Meet the district nurses who are giving up their Christmas Day to serve others.
When you sit down for your festive dinner, spare a thought for the likes of Jackie Ibrahin, District Nurse Care Coordinator for the Cwmtawe Cluster, and her team, who have volunteered to work over Christmas and the New Year.
Their selfless dedication ensures patients who are permanently or temporarily housebound, continue to get the help they need 24 hours a day, seven days a-week over the coming week.
Left: Members of the Cwmtawe Cluster District Nursing Team, Gabrielle Copps and Jackie Ibrahin.
Jackie said: “We carry on as normal over Christmas and New Year, albeit with limited staff, as our patients still require care.
“We try to do it on a voluntary basis, people tend to offer what they can around their families, otherwise, we put names in a hat, which no one really minds. To be fair, the majority of the girls who haven’t got a young family, will offer to work.
“I certainly don’t mind working Christmas Day. I’m on the 8.30am to 5pm shift, you can move your dinner and open your presents earlier or later.
“It’s all part of being a district nurse. They are calls that are needed, so it has to be done.
“A big part of the role is elderly care, although we do get a lot of younger palliative patients who want to come home for the end of their lives. It can be a difficult role and it does affect you mentally. You just have to do the best that you can.”
The often difficult role does bring rewards though.
Jackie said: “It’s nice to be out there, in the community, with the patients. And it’s a more personalised care as you get to know patients. Very often they have been on our books for years.
“The patients are certainly grateful. A lot of our patients tend to be elderly and may not have anybody, so as it’s Christmas time we try to dress up and cheer them up.”
Andrea Holborow, Assistant District Nurse Manager for the Cwmtawe Cluster, underlined the unique role her staff play.
She said: “The district nurse’s role is to visit patients in their own homes, to identify the nursing needs of the patients and to implement, in conjunction with the GP, the care that needs to be delivered.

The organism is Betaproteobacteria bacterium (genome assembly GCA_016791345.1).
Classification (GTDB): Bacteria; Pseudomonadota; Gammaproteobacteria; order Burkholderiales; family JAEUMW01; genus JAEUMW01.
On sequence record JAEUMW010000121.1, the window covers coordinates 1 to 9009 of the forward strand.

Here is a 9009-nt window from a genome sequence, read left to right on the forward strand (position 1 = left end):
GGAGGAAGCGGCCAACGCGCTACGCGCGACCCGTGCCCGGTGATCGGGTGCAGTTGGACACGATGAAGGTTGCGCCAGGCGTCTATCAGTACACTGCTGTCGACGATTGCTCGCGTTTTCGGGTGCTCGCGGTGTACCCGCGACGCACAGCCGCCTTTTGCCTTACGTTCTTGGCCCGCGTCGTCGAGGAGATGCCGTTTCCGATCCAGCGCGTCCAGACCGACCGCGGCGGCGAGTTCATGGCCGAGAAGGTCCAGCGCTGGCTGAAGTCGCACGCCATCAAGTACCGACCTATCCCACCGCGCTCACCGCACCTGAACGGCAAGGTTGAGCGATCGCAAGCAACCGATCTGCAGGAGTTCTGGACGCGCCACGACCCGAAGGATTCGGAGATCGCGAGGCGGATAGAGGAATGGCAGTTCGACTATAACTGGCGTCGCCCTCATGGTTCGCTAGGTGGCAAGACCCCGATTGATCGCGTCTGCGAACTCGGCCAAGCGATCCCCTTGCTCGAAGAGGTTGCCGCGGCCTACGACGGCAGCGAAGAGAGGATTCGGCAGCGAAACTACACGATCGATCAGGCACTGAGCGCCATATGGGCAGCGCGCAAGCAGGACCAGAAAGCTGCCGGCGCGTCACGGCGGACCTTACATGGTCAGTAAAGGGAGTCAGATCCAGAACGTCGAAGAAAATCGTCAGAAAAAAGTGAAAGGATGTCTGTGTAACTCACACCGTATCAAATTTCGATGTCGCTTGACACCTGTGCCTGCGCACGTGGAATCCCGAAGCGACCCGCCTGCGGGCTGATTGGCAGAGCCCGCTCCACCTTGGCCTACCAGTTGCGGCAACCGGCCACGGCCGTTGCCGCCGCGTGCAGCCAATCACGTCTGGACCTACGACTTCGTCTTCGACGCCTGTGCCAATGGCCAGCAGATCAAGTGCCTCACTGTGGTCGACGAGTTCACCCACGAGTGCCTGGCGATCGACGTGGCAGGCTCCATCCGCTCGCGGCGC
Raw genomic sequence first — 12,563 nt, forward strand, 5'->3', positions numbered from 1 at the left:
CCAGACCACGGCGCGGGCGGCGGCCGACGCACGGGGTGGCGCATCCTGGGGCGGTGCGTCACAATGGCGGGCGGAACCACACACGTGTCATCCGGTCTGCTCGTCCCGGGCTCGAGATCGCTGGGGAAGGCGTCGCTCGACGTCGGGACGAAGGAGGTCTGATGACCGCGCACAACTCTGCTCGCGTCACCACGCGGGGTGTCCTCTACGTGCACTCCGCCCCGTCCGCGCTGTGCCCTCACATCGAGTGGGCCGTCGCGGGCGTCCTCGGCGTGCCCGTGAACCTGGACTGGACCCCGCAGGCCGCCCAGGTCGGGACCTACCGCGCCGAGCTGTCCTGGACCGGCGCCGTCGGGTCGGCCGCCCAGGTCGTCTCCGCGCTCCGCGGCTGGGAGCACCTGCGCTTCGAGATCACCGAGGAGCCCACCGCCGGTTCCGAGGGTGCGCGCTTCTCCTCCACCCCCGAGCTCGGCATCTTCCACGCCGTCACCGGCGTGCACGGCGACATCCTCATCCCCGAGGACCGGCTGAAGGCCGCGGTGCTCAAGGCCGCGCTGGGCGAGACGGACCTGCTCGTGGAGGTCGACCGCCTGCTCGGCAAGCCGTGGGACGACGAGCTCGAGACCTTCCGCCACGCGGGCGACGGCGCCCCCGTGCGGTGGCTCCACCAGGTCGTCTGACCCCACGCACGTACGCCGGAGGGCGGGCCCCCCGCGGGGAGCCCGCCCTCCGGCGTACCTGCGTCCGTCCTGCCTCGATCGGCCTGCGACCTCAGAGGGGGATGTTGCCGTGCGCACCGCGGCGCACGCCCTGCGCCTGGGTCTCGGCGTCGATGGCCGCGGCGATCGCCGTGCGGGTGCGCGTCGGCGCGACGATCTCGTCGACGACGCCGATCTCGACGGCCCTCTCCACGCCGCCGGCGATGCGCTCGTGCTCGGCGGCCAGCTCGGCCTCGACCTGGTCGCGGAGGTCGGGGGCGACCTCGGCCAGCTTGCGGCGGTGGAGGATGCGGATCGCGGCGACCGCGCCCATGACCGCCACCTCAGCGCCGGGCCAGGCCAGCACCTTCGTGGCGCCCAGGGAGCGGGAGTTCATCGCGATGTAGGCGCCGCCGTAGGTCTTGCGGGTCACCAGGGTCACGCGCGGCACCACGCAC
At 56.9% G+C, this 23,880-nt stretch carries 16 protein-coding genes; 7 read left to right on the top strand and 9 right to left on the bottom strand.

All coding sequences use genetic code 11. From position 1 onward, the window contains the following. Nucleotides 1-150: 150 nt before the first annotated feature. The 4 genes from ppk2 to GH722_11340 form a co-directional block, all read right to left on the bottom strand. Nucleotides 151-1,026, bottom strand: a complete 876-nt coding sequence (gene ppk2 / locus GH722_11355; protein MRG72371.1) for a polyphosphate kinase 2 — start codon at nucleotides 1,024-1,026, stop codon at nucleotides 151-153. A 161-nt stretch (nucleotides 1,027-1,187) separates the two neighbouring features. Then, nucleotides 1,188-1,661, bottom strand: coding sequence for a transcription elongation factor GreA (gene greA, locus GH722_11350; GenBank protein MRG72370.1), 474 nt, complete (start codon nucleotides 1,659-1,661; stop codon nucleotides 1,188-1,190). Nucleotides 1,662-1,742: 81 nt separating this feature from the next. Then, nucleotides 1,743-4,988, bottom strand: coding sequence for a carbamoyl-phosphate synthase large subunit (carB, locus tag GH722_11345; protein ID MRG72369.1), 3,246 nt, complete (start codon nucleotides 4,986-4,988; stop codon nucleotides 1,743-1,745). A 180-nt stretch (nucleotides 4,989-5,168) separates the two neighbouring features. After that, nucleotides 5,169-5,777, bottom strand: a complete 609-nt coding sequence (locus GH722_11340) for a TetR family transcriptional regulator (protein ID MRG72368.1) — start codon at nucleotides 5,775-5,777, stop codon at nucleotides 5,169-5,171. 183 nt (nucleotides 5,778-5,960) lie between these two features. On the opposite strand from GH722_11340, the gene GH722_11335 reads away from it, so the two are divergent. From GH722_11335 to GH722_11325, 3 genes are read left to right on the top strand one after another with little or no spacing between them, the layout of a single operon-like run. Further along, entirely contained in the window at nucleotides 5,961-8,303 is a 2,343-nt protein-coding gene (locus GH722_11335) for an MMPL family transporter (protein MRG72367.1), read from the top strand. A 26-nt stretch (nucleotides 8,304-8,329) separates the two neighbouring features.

“It may be wound care after patients have been discharged from hospital, it may be lacerations that they have sustained and they can’t attend the surgery. We mainly see housebound patients, people with chronic wounds that make them immobile.
“Patients are referred to us by hospitals, GPs, social workers, occupational therapists, families and carers and it’s not 9am to 5pm, we also have an evening rota and a night service.”
She said that it was an area of nursing which appeals to some more than others.
Right: members of the Cwmtawe Cluster district nursing team (from left to right) Sister Jackie Ibrahim, Staff Nurse Samantha Lewin, Staff Nurse Claire Phillips and Staff Nurse Jackie Jones
“You either like it or you don’t. You have to be a lone worker and you have to make some important decisions autonomously because you haven’t got the doctors around you, like you do 24/7 on the ward in secondary care.
“To be a district nurse you have to have the specialist practitioners award, which is a BSc or MSc, which you study for in university.”
Andrea, who has been in nursing for more than 35 years, added: “I think we are very privileged because we go into people’s homes. You build up a rapport with your patients because, very often, it’s a longstanding relationship. You can be going in to see these people for months at a time and there are some patients who have been on caseloads for years. You become attached.”
The team, which is based in the Clydach Primary Care Centre in the Lower Swansea Valley and serves patients with the Cwmtawe Cluster, hopes to reinforce its numbers in the near future.
Dr Iestyn Davies, Cwmtawe Cluster lead, said: “With so many changes to the district nurse (DN) service over the past few years we have found that continuity has been an issue. Recruiting more DNs to aid their workforce and to ease the burden on their services is something that we are looking at.”